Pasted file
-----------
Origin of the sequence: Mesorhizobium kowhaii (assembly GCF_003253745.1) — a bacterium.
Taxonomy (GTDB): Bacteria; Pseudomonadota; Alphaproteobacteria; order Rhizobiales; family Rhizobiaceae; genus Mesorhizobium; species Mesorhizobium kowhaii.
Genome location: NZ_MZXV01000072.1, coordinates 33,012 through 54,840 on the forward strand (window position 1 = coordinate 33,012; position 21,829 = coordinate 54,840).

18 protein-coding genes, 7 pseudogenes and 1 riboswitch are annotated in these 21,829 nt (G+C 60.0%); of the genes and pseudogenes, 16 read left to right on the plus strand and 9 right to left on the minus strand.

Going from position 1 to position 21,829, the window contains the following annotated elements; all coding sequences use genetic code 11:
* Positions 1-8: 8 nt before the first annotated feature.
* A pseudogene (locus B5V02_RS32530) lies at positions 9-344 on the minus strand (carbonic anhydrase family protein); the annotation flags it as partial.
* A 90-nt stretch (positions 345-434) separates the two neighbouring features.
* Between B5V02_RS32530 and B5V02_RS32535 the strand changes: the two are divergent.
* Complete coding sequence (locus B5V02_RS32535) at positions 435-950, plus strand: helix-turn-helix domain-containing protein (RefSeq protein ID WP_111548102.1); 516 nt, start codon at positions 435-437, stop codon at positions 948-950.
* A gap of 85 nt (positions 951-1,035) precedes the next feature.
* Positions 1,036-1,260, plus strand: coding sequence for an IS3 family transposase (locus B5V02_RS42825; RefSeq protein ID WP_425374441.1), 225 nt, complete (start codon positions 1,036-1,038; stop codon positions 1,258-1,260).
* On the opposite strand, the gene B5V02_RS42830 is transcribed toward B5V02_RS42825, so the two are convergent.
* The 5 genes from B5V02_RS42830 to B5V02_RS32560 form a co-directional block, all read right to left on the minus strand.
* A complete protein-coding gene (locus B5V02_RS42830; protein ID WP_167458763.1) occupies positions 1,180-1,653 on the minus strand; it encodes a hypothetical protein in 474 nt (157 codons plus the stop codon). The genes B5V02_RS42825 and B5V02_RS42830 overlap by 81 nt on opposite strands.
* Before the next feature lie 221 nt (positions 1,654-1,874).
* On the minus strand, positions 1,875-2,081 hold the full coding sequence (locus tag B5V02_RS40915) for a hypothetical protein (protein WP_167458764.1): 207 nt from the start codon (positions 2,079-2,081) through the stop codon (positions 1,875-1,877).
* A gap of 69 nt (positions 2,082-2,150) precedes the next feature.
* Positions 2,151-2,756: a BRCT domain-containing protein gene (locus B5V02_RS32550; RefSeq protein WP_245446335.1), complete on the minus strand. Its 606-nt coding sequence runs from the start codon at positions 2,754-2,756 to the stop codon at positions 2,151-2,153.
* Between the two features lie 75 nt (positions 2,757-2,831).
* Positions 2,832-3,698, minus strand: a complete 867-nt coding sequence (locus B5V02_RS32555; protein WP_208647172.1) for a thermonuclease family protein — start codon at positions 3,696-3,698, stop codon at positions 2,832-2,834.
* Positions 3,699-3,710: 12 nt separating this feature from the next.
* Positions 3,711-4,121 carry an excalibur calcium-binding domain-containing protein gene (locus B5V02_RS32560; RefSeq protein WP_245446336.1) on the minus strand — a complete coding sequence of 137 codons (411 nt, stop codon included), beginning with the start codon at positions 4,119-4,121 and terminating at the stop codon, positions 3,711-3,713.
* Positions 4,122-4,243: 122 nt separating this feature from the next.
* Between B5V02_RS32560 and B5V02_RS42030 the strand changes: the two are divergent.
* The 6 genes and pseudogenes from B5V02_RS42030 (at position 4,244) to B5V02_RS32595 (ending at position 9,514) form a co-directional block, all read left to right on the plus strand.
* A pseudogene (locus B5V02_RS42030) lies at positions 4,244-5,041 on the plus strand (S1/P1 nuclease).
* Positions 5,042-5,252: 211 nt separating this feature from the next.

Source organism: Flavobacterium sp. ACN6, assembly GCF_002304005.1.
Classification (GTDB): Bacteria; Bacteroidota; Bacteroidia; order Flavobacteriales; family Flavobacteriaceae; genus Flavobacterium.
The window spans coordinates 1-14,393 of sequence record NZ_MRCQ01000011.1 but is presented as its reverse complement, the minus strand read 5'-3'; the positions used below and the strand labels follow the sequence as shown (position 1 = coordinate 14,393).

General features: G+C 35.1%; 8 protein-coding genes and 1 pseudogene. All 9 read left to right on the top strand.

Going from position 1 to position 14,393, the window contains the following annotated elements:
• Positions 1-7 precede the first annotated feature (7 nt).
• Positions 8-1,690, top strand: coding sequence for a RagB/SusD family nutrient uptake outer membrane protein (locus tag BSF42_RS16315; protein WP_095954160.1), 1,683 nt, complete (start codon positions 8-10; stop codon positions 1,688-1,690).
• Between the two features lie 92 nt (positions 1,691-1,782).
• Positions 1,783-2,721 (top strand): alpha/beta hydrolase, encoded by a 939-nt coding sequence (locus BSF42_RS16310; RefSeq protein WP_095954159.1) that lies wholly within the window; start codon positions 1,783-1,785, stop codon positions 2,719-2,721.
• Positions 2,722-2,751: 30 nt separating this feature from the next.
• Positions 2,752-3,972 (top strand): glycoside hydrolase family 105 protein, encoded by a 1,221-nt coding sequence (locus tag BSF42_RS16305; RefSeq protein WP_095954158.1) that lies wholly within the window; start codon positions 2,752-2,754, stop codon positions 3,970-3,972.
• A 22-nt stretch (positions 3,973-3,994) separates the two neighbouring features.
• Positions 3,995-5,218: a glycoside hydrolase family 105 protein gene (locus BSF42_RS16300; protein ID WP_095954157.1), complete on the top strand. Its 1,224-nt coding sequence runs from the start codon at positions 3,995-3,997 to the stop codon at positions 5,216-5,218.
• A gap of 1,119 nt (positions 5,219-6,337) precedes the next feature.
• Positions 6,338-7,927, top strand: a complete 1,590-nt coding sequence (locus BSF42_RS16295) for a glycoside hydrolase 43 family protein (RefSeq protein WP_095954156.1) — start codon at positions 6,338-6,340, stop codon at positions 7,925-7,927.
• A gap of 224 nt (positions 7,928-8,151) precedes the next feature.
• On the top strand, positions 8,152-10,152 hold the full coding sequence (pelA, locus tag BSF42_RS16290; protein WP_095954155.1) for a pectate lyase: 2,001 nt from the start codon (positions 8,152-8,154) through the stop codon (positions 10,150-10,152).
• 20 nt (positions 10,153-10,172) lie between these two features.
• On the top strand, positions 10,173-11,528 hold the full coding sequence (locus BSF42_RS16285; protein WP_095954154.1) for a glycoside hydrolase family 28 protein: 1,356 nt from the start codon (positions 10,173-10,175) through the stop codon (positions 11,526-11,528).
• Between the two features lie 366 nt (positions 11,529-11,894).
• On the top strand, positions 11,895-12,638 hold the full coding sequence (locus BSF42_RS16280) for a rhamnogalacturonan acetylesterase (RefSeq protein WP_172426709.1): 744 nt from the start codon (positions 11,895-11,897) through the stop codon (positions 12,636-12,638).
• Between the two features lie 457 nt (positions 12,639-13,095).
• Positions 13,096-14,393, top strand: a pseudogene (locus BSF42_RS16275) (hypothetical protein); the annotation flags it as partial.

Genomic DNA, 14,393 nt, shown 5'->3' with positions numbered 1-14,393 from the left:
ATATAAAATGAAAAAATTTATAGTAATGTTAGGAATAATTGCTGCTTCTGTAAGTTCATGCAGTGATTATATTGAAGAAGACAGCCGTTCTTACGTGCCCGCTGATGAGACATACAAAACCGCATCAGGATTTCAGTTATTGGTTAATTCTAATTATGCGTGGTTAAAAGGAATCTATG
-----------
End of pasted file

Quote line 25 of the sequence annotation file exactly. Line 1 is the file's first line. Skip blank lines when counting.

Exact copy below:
* Between B5V02_RS32560 and B5V02_RS42030 the strand changes: the two are divergent.